A classic “don’t judge a book by its cover” story about a vice-principal whose tough exterior belies her heart of gold.

 

“Fashion Entrepreneurs” from Sacred Hearts Academy on O‘ahu:
Two Honolulu-based fashion entrepreneurs mentor young local designers who are trying to break into the business.

 

“Tie-Dye Artist” from Kalani High School in East Honolulu:
Inspired by 1960s cultural icons like The Beatles, a Honolulu teenager launches her own line of tie-dye clothing.

 

“Diabetic Athlete” from Waiakea High School in the Hilo district of Hawai‘i Island:
A star high school athlete faces his toughest opponent off the court: Type 1 Diabetes.

 

“Pedestrian Walking Flags” from Wai‘anae High School in West O‘ahu:
A woman takes it upon herself to sew red flags that are held up by pedestrians as they cross the notoriously dangerous crosswalks in Waiʻanae. The red flags go a long way in alerting drivers that there are pedestrians crossing in front of them.

 

“The Fact of You” from Kaua‘i High School in Lihue:
A personal essay about identifying one’s authentic nature and remaining true to it.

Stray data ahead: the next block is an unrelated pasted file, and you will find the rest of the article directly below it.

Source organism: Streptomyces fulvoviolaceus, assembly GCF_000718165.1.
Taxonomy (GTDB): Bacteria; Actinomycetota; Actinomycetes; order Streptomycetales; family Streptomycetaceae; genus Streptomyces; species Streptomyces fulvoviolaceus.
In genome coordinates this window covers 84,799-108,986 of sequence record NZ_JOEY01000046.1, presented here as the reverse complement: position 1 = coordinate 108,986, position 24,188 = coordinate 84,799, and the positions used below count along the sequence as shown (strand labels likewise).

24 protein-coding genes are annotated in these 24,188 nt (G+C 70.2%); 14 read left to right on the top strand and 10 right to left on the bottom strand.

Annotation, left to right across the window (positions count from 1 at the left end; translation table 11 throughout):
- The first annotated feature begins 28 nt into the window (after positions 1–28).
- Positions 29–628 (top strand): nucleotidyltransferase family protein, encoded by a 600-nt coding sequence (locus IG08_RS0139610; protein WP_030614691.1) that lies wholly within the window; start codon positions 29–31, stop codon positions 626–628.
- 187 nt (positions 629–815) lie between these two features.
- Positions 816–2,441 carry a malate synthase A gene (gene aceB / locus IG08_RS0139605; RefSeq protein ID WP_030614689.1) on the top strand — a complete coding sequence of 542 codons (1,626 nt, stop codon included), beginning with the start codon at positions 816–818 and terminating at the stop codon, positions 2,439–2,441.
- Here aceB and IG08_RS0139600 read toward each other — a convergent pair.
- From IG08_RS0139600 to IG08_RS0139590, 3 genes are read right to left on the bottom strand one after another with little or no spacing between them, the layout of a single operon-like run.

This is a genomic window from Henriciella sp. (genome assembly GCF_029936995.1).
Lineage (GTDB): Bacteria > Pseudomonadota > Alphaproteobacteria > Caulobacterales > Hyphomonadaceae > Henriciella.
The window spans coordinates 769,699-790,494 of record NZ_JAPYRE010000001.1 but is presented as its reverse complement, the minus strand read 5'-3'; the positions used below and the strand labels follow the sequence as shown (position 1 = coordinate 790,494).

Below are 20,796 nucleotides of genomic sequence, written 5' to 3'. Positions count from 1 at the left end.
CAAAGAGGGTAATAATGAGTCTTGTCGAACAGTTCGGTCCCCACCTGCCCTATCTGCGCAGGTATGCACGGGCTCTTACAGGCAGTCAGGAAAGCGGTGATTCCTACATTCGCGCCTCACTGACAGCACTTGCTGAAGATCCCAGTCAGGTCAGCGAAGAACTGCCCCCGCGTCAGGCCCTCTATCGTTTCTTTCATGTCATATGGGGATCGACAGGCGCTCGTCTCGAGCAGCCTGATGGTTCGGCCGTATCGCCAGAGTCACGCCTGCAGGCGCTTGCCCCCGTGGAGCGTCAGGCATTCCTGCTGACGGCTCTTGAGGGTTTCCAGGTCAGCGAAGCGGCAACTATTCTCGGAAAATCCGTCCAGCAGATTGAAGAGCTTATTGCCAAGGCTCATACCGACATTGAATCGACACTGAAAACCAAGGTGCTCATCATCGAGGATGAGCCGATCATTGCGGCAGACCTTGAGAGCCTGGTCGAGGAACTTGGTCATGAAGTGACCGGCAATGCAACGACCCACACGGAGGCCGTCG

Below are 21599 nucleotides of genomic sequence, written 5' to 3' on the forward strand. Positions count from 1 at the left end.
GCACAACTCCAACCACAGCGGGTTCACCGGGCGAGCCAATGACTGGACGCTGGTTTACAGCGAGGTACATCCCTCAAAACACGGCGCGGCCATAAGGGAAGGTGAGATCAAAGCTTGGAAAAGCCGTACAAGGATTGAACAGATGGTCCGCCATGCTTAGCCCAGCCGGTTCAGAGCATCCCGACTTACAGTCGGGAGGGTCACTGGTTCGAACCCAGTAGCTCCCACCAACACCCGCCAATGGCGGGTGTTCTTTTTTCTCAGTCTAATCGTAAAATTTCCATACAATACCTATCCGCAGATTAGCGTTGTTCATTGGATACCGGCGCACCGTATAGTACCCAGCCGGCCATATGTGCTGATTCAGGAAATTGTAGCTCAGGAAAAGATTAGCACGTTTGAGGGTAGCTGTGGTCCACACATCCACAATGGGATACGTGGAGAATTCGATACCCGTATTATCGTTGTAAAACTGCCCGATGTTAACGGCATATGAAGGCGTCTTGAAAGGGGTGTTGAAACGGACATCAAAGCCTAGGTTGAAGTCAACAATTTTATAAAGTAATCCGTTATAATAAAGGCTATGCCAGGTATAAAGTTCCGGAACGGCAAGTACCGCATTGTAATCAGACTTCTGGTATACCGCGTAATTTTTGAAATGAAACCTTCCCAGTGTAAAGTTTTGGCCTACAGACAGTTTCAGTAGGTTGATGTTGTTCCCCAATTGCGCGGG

“Ukrainian Student” from Nānākuli High and Intermediate School in West O‘ahu:
The story of a foreign exchange student from Ukraine who embraces and reciprocates the Aloha Spirit she finds in Nānākuli.

 

This special compilation show is hosted by Moanalua High School student Camryn Tabiolo, who will be entering her school’s HIKI NŌ program in the fall of 2017.

 

This program encores Saturday, July 1, at 12:00 pm and Sunday, July 2, at 3:00 pm. You can also view HIKI NŌ episodes on our website, www.pbshawaii.org/hikino.

 

NOVA
Making North America: Origins

 

Mighty, elemental forces molded North America – fiery eruptions, titanic floods, the grinding of great ice sheets and massive impacts from space all shaped our homeland. The epic three-part series unfolds in a forgotten world that existed long before our own, crossed by long-lost mountain ranges, deserts the size of Africa and vast inland seas spanning the length of the continent. Hosted by renowned paleontologist Kirk Johnson, this spectacular road trip through a tumultuous deep past explores three fundamental questions: How was the continent built? How did life evolve here? And how has the continent shaped us?

 

Making North America: Origins
See the epic 3-billion-year story of how our continent came to be. From palm trees that once flourished in Alaska to huge eruptions that nearly tore the Midwest in two, discover how forces of almost unimaginable power gave birth to North America.

 

NATURE
Animal Misfits

 

Alongside the fastest, strongest, smartest animals are nature’s misfits, odd, bizarre and unlikely creatures that at first glance seem ill-equipped for survival. Left at the starting line in the race for life, these are the apparent losers in the story of evolution, yet somehow they manage to cling to life and in some cases even thrive. Animals featured include: giant panda, mole rat, three-toed sloth and aye-aye.